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Refugees in Iraq camp to enjoy more services, rights after registration

News Stories, 4 July 2011

© UNHCR/H.Caux
A refugee and her two children take part in the registration exercise in Makhmour camp.

MAKHMOUR CAMP, Iraq, July 4 (UNHCR) The UN refugee agency and the Iraqi government have entered the final phase of registering refugees in Iraq with the recent completion of registration in Makhmour camp in the north.

The nationwide registration of refugees in Iraq was initiated by the government in 2008 and seeks to give the refugees a wider range of rights and services, including access to education and health care, and the right to work and travel.

Those registered to date include Palestinian refugees in Baghdad and Mosul as well as Syrian refugees in Mosul. The latest phase of the exercise was completed in Makhmour camp last weekend, registering a total of 10,240 Turkish refugees who received residency documents for the first time.

"It is quite an achievement," said Tarik Kurdi, UNHCR's deputy representative for the Iraq operation. "This registration is about building confidence internationally in the civilian nature of the camp."

Makhmour's inhabitants fled Turkey into Iraq in 1994. They first stayed in Atroush camp near the Turkish border, then split into two groups in 1997. Between 4,000 and 5,000 refugees moved to local settlements in the governorate of Dahuk and Erbil. A larger group relocated to Makhmour camp, which today looks like a small town with mud-brick houses and several shops selling food.

The recent registration was undertaken by Iraq's Ministry of Interior Permanent Committee for Refugee Affairs with help from UNHCR.

"In Makhmour, UNHCR has been assisting in the organization of the whole registration process, including training ministry staff for the collect of data, and providing the appropriate technical equipment," said Iraj Imomberdiev, UNHCR's acting head in Erbil. A UNHCR team of four to six people including information technology officers were present during the whole registration which lasted several months in the camp.

Highlighting the importance of the exercise, UNHCR's Kurdi said, "The registration is a crucial step for refugees who will strengthen their refugee status by receiving a refugee residence card entitling them to several benefits, including travelling throughout Iraq without any restriction."

The card is initially valid for one year and thereafter renewable for five years. With it, refugees can be issued a travel document allowing them to travel, for instance for students who want to study abroad. The refugees will also have access to Iraqi courts to register marriages. They will also have the right to medical services and education provided by the government, as well as the right to work.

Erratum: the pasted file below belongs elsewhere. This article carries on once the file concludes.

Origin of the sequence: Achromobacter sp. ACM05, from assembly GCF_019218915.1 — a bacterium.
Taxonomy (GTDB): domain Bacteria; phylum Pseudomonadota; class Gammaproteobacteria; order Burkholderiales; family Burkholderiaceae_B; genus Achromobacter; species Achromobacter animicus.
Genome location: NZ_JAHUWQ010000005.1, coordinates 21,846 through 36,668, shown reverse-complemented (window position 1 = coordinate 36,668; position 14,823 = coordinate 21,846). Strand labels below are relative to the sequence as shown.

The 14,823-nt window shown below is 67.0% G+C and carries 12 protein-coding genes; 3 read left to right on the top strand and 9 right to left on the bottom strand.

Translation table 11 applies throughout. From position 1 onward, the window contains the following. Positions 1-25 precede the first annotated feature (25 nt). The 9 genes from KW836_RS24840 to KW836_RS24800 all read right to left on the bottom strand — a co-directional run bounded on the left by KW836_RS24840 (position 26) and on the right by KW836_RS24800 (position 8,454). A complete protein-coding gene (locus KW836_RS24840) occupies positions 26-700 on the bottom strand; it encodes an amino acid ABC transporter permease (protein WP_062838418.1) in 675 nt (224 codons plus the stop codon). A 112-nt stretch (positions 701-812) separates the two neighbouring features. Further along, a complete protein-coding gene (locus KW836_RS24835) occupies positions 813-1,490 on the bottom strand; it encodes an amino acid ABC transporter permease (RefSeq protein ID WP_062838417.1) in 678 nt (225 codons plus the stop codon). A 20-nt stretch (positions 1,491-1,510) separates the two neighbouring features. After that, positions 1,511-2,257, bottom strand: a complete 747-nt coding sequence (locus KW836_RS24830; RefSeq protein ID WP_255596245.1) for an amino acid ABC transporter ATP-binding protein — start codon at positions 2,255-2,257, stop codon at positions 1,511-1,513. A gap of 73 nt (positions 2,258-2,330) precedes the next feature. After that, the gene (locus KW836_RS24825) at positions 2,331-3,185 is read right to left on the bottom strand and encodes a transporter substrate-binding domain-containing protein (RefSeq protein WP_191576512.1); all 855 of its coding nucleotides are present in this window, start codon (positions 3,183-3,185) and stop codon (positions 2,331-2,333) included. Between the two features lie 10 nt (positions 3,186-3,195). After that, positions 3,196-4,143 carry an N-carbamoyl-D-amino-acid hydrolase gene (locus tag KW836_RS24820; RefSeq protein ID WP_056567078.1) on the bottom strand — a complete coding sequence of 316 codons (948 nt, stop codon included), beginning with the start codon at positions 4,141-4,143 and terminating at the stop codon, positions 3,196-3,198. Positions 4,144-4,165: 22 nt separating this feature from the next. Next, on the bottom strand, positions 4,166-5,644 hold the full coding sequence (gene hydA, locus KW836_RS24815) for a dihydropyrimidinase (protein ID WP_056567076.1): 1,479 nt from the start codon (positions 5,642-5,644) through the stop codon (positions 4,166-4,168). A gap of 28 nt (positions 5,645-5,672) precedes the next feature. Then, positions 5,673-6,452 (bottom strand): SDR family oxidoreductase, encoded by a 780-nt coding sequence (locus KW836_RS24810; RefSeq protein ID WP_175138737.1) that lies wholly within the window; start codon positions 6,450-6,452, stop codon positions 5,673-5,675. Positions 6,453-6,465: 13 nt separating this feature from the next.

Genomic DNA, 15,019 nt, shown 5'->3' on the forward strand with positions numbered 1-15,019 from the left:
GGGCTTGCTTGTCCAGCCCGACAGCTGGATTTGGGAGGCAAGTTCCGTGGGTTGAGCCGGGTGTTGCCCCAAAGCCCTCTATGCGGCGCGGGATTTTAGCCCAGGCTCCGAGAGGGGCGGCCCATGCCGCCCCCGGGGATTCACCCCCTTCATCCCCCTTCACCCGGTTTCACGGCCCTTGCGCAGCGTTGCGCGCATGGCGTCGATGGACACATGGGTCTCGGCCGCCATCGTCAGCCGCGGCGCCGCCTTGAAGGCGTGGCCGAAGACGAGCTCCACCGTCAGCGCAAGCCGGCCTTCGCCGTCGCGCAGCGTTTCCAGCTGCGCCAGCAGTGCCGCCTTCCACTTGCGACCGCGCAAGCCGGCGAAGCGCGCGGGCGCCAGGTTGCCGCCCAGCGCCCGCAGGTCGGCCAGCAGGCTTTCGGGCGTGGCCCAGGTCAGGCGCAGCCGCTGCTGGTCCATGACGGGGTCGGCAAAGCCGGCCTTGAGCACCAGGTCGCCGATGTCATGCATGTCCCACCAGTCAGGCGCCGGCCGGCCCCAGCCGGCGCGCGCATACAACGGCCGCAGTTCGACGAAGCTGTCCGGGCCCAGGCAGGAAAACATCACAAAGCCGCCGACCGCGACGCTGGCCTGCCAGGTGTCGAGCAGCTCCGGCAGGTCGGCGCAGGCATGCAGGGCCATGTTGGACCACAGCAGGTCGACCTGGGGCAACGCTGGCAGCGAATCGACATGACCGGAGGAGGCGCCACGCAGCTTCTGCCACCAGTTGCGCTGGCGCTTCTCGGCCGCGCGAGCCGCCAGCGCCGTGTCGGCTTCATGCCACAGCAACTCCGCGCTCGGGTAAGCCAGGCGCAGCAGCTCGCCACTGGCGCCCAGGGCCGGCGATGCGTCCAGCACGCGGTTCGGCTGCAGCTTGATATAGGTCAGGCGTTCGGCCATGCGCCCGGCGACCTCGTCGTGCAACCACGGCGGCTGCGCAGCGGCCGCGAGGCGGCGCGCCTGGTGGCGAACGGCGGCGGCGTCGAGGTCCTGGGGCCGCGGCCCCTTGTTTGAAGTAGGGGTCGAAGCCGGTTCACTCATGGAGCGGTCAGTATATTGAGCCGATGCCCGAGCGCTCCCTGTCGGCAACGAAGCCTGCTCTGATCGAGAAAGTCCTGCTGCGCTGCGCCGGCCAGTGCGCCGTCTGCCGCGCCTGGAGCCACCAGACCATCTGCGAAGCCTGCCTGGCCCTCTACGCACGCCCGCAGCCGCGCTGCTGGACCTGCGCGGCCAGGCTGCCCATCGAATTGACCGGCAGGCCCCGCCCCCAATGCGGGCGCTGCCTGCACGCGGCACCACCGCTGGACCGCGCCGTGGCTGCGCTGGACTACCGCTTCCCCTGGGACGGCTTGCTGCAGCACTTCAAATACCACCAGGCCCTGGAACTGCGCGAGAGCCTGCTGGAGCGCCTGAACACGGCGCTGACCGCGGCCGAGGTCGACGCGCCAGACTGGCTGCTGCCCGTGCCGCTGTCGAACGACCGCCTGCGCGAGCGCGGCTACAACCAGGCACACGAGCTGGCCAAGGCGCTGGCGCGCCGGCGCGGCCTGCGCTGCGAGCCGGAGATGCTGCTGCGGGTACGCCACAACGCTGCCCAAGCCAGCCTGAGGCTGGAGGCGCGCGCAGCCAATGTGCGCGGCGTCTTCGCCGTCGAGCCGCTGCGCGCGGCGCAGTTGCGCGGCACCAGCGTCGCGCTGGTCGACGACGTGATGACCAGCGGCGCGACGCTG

Some 2,000 refugees from the camp already work in companies or as daily labourers in the nearby town of Makhmour or even in Erbil, 90 minutes away. With the recent the registration, they may be able to access government posts, an opportunity university graduates have requested for several years.

Registered refugees will also have the right to own land, property, cars and businesses. They can receive a public distribution system card from the government, which will entitle them to receive food rations as all Iraqi citizens and residents do.

UNHCR's work in Makhmour includes monitoring the general situation and providing cash assistance on a case-by-case basis to the most vulnerable refugees, such as those with chronic illnesses. The agency also provides transport fees for young refugees studying in Erbil and Dahuk, and conducts protection and social activities for women and youth through two implementing partners.

Following Makhmour camp, UNHCR and the government of Iraq will soon start a new registration of refugees in Barikacamp, home to more than1,900 refugees from Iran.

By Helene Caux in Makhmour Camp, Iraq

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Crisis in Iraq: Displacement

UNHCR and its partners estimate that out of a total population of 26 million, some 1.9 million Iraqis are currently displaced internally and more than 2 million others have fled to nearby countries. While many people were displaced before 2003, increasing numbers of Iraqis are now fleeing escalating sectarian, ethnic and general violence. Since January 2006, UNHCR estimates that more than 800,000 Iraqis have been uprooted and that 40,000 to 50,000 continue to flee their homes every month. UNHCR anticipates there will be approximately 2.3 million internally displaced people within Iraq by the end of 2007. The refugee agency and its partners have provided emergency assistance, shelter and legal aid to displaced Iraqis where security has allowed.

In January 2007, UNHCR launched an initial appeal for US$60 million to fund its Iraq programme. Despite security issues for humanitarian workers inside the country, UNHCR and partners hope to continue helping up to 250,000 of the most vulnerable internally displaced Iraqis and their host communities

Posted on 12 June 2007

Crisis in Iraq: Displacement

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After Saddam Hussein's regime was toppled in Iraq in 2003, groups of refugees who had lived in the country for many years tried to leave the chaos and lawlessness that soon ensued. Hundreds of people started fleeing to the border with Jordan, including Palestinians in Baghdad and Iranian Kurds from the Al Tash refugee camp in central Iraq.

Aside from a few Palestinians with family connections inside the neighbouring country, the refugees were refused entry and free movement in Jordan. Thousands were soon stranded in the no-man's land between Iraq and Jordan or at the desert camp of Ruweished, located 60 kilometres inside Jordan.

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